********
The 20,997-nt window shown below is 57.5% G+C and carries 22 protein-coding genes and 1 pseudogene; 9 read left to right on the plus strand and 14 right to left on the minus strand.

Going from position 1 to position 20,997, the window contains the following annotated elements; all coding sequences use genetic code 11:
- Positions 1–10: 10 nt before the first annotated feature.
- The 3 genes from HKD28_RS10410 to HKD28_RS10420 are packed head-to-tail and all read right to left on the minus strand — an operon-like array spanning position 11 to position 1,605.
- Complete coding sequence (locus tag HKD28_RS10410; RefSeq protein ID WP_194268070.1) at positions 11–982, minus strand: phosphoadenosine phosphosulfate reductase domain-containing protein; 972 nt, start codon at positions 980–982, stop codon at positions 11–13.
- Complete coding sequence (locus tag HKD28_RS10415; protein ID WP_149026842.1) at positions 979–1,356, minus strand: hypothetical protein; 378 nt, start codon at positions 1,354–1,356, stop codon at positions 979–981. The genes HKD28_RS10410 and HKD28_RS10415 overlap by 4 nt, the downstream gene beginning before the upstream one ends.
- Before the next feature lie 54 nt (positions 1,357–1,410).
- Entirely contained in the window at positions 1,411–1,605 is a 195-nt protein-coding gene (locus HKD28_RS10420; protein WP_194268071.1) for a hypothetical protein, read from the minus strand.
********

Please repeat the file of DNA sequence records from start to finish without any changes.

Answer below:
The 20,997-nt window shown below is 57.5% G+C and carries 22 protein-coding genes and 1 pseudogene; 9 read left to right on the plus strand and 14 right to left on the minus strand.

Going from position 1 to position 20,997, the window contains the following annotated elements; all coding sequences use genetic code 11:
- Positions 1–10: 10 nt before the first annotated feature.
- The 3 genes from HKD28_RS10410 to HKD28_RS10420 are packed head-to-tail and all read right to left on the minus strand — an operon-like array spanning position 11 to position 1,605.
- Complete coding sequence (locus tag HKD28_RS10410; RefSeq protein ID WP_194268070.1) at positions 11–982, minus strand: phosphoadenosine phosphosulfate reductase domain-containing protein; 972 nt, start codon at positions 980–982, stop codon at positions 11–13.
- Complete coding sequence (locus tag HKD28_RS10415; protein ID WP_149026842.1) at positions 979–1,356, minus strand: hypothetical protein; 378 nt, start codon at positions 1,354–1,356, stop codon at positions 979–981. The genes HKD28_RS10410 and HKD28_RS10415 overlap by 4 nt, the downstream gene beginning before the upstream one ends.
- Before the next feature lie 54 nt (positions 1,357–1,410).
- Entirely contained in the window at positions 1,411–1,605 is a 195-nt protein-coding gene (locus HKD28_RS10420; protein WP_194268071.1) for a hypothetical protein, read from the minus strand.